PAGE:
Nathan Lean discusses the phenomenon of right-wing construction of Islamic monstrosity in his volume The Islamophobia Industry: How the Right Manufactures Fear of Muslims. The book reveals the astonishing success this industry has had in shaping negative public opinions about Islam. While one might expect that anti-Muslim sentiments was high among Americans shortly after the attacks of 9/11, Lean shares Pew Research Center polling data wherein “59 percent of Americans had a favorable opinion of Muslims just two months after the collapse of the Twin Towers.” Further, a few months later, “45 percent of Americans” held “views of Muslims that were generally positive.” However, through the prolific distribution of its message through various forms of media, the right-wing Islamophobia industry was influential in shaping strongly negative opinions of Islam. In 2002, hate crimes against Muslims increased by 1600 percent, and in 2004, 46 percent of Americans “believed that Islam was more likely than other religions to encourage violence.”

How did this industry begin? Who and what make up some of its major elements? How have the media, and especially the Internet, helped carry the message of Islamic monstrosity? And perhaps most disturbingly from an Evangelical perspective, why have Evangelicals been a segment of the population all too eager to receive and perpetuate this message? Lean’s Islamophobia provides answers to these and many other important questions, which represents one of the most significant political, cultural, religious, and theological challenges of the 21st century.

http://johnwmorehead...a-industry.html

What are ways evangelical Christians and others could change the unhealthy climate we are all contributing to and forge a better world?

What are ways evangelical Christians and others could maintain the state of affairs that bring more harm than good to us all as a species?

Edited by Leave Britney alone!
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Hilander has posted my view most succinctly!

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I'm an atheist and my views on Islam and Muslims was moulded by the media, not having much contact with Muslims and especially during and after the SAS embassy siege in London, the amount of negativity towards Islam in the media only really has one effect. It would be interesting to be Muslim for a day in a Middle eastern country to see it from their perspective, Palestine or Afghanistan where they have more reason to hate other than seeing and hearing choice reporting from media groups with an agenda.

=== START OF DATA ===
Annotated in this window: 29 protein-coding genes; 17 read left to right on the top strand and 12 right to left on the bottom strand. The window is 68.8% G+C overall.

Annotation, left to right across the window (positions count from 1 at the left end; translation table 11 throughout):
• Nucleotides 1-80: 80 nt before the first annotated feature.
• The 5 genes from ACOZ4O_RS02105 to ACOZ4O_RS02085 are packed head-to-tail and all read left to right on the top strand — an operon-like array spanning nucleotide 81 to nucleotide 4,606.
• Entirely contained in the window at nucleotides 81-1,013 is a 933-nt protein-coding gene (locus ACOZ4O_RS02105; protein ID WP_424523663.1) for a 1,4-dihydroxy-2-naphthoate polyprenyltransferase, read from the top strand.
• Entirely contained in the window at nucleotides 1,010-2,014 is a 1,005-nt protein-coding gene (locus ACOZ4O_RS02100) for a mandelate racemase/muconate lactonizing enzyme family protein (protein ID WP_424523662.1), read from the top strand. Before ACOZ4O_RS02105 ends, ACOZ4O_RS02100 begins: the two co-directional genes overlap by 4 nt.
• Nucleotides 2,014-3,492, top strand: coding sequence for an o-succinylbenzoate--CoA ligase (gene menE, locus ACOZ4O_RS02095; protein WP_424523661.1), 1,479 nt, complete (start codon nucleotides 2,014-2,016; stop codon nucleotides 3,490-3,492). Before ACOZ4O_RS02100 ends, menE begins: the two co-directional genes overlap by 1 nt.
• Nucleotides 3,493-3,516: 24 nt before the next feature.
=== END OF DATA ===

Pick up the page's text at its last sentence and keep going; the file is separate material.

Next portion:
I can't comprehend the religious ferver being an atheist, that these extreme groups have but I think we could almost certainly take away the religious aspects and be left with a very similar situation in the world,

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or a large part of it could be from bombings and planes flying in to buildings...

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We as individuals have to decide how much of our opinion is ours and how much is influenced by the media, the internet, and others. Just think bank to your first memories and thoughts you ever had of Muslims and compare them to the ones you hold now. Have they changed? Would you share with us your perceptions after brief introspection?

First memories of Muslims? History books, films and news. From history I understand how Islam spread, by the sword. Films (like Khartoum) were just adventure stories to me. Muslims in the news started with the 6 day in 1967 when Israels neighbours gangbanged the fledgling state, not the first time or the last. News stories kept piling up, Black September, Munich, hijackings, bombings, and it keeps getting worse.